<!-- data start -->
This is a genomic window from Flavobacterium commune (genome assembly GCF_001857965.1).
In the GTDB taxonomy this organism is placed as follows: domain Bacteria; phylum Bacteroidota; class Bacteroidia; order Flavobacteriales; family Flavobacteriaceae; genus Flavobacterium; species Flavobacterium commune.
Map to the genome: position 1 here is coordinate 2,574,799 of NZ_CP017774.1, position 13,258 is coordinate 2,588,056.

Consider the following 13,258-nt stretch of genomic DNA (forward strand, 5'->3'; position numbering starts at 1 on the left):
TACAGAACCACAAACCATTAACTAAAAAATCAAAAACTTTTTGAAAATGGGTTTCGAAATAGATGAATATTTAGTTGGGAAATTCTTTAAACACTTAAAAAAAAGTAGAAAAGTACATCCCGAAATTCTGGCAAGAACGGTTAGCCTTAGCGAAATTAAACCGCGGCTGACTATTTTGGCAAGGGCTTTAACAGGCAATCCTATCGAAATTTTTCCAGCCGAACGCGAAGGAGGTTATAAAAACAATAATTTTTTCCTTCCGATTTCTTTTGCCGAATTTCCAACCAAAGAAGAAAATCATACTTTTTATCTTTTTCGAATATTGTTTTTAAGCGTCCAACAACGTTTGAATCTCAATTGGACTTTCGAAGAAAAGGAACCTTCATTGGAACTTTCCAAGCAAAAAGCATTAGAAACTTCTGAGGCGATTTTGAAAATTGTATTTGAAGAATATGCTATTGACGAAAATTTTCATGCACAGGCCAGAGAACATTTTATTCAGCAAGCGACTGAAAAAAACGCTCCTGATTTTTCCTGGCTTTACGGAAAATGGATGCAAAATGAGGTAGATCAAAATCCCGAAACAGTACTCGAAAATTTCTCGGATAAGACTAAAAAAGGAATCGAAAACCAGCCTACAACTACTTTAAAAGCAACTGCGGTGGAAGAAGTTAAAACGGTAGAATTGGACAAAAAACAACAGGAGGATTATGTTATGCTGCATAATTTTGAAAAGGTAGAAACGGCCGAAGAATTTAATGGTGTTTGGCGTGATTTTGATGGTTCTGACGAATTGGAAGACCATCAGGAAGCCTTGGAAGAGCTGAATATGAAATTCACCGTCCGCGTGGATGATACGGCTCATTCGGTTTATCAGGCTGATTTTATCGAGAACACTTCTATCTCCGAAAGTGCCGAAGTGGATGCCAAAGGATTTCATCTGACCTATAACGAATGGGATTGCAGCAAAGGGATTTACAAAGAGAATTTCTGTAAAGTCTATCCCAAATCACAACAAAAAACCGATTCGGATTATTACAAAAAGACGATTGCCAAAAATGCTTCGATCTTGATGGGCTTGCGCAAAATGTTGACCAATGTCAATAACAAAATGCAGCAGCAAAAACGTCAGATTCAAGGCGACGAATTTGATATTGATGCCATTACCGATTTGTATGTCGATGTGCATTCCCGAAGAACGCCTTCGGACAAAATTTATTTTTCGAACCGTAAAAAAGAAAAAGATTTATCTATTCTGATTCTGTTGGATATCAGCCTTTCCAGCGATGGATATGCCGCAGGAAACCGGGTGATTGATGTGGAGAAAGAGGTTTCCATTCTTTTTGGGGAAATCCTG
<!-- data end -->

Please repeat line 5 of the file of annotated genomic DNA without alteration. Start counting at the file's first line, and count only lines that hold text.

TACAGAACCACAAACCATTAACTAAAAAATCAAAAACTTTTTGAAAATGGGTTTCGAAATAGATGAATATTTAGTTGGGAAATTCTTTAAACACTTAAAAAAAAGTAGAAAAGTACATCCCGAAATTCTGGCAAGAACGGTTAGCCTTAGCGAAATTAAACCGCGGCTGACTATTTTGGCAAGGGCTTTAACAGGCAATCCTATCGAAATTTTTCCAGCCGAACGCGAAGGAGGTTATAAAAACAATAATTTTTTCCTTCCGATTTCTTTTGCCGAATTTCCAACCAAAGAAGAAAATCATACTTTTTATCTTTTTCGAATATTGTTTTTAAGCGTCCAACAACGTTTGAATCTCAATTGGACTTTCGAAGAAAAGGAACCTTCATTGGAACTTTCCAAGCAAAAAGCATTAGAAACTTCTGAGGCGATTTTGAAAATTGTATTTGAAGAATATGCTATTGACGAAAATTTTCATGCACAGGCCAGAGAACATTTTATTCAGCAAGCGACTGAAAAAAACGCTCCTGATTTTTCCTGGCTTTACGGAAAATGGATGCAAAATGAGGTAGATCAAAATCCCGAAACAGTACTCGAAAATTTCTCGGATAAGACTAAAAAAGGAATCGAAAACCAGCCTACAACTACTTTAAAAGCAACTGCGGTGGAAGAAGTTAAAACGGTAGAATTGGACAAAAAACAACAGGAGGATTATGTTATGCTGCATAATTTTGAAAAGGTAGAAACGGCCGAAGAATTTAATGGTGTTTGGCGTGATTTTGATGGTTCTGACGAATTGGAAGACCATCAGGAAGCCTTGGAAGAGCTGAATATGAAATTCACCGTCCGCGTGGATGATACGGCTCATTCGGTTTATCAGGCTGATTTTATCGAGAACACTTCTATCTCCGAAAGTGCCGAAGTGGATGCCAAAGGATTTCATCTGACCTATAACGAATGGGATTGCAGCAAAGGGATTTACAAAGAGAATTTCTGTAAAGTCTATCCCAAATCACAACAAAAAACCGATTCGGATTATTACAAAAAGACGATTGCCAAAAATGCTTCGATCTTGATGGGCTTGCGCAAAATGTTGACCAATGTCAATAACAAAATGCAGCAGCAAAAACGTCAGATTCAAGGCGACGAATTTGATATTGATGCCATTACCGATTTGTATGTCGATGTGCATTCCCGAAGAACGCCTTCGGACAAAATTTATTTTTCGAACCGTAAAAAAGAAAAAGATTTATCTATTCTGATTCTGTTGGATATCAGCCTTTCCAGCGATGGATATGCCGCAGGAAACCGGGTGATTGATGTGGAGAAAGAGGTTTCCATTCTTTTTGGGGAAATCCTG